The Challenges In Finding The Right Heating System For You
My area of expertise has been in commercial and domestic renewable heating systems from Geothermal and Air Source Heat Pumps to Biomass boilers, giving technical advice and taking a project from concept to completion.
The industry has been good to me and I am blessed to have developed a reputation for knowledge and fairness with my clients as well as being used by Scotland’s many install partners for advice on a variety of renewable projects.
Whilst I love renewable energy, there are many issues that are just not talked about within the industry. This has led me to turn my attentions to the more tried and tested method of heating using wood burning or multi-fuel stoves.
The very best and most economical set ups that I have seen have been a combination of renewables and a stove or two to subsidise the main heating.
The reality is, not every home is suitable for renewable heating technologies such as Geothermal or Biomass.
I have witnessed too many people being sold heating technologies that simply do not adequately deal with their very individual heating requirements. Unfortunately the renewable energy industry has been heavily propped up with tariffs in the form of the Renewable Heat Incentive and people have bought heating systems for financial gain.
Expertise within the industry is very thin on the ground and unfortunately many of the companies that have been selling and installing renewable heating systems, have limited expertise and have neglected to educate their clients properly.
Let me be clear by saying...
I advocate the use of renewable heating technologies where they are suited and have always educated my clients with regards to the complexities involved. I would never recommend a system that isn’t right for the client or property.
Unfortunately this isn’t the ‘norm’ within the industry and the majority have pushed whatever technology showed the best financial results in the form of RHI payments. This will ultimately come back to bite many on the backside and the recent announcements from DECC only confirm this.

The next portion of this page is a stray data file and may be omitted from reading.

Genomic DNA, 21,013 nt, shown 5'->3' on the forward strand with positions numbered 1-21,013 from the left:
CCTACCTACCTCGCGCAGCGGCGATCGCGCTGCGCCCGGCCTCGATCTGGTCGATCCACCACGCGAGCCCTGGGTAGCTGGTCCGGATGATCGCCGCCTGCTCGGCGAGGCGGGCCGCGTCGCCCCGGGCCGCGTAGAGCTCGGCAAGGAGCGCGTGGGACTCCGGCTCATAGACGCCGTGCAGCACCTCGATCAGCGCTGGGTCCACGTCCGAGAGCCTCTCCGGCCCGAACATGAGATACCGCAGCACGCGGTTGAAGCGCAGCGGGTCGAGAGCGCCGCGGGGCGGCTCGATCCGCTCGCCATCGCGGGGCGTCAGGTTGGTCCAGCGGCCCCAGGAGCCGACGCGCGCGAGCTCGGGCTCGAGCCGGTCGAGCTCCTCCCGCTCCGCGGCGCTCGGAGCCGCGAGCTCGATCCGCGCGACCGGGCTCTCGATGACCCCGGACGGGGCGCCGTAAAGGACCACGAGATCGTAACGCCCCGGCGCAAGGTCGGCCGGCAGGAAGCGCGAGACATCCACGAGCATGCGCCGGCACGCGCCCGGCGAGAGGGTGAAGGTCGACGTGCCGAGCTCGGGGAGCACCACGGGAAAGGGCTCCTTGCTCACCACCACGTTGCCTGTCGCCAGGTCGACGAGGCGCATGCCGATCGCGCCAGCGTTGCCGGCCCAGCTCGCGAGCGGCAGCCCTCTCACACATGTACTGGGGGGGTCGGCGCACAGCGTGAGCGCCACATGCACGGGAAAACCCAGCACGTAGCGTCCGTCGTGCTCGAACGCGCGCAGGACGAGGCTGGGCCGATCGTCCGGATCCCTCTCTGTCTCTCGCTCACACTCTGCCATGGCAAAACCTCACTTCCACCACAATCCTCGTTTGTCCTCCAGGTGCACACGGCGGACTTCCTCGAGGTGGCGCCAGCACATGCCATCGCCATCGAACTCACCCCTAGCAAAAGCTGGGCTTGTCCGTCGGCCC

The carbon benefits purported are often misrepresented as they are not supported by local supply. The carbon involved in the transportation of Biomass pellet and chip from North America and Scandinavia are conveniently negated from the equation.
Likewise, the faceless corporations that provide the main supply of electricity to the UK benefit directly from Heat Pumps and Geothermal technologies. There is real insecurity regarding fossil fuel supply despite our attempts to produce greener grid energy.
The same cannot be said for a good quality stove installed well. There are no maintenance contracts or computer boards that display endless faults requiring costly call out charges. They are built to last and provide very little in the way of ongoing maintenance other than having the chimney swept and cleaning the stove.
Scotland is rich in local well managed forests that can supply the fuel necessary for a wood burning stove. This supports the local economy and helps safeguard you from the insecurity of supply associated with electricity, gas and oil.
Locally sourced wood is ‘carbon neutral’ and much better for the environment than fossil fuels, whilst also helping to sustain the local economy and promoting local employment.
Modern stoves have such high efficiencies that they have secondary and sometimes tertiary burning which means that the wood is burned efficiently to give as much heat as possible. This produces little to no smoke, so much so that many stoves are eligible for install within smokeless areas
Stoves have been heating homes for hundreds of years and will continue to do so for hundreds more, regardless of technological developments and innovations.
There are many reasons for this, some of which have already been explored. Perhaps this is because...
They look fantastic and there is a style to suit each home.
Good quality stoves are relatively inexpensive and are built to last
Stoves are suitable to nearly every type of home with the exception of high rise flats.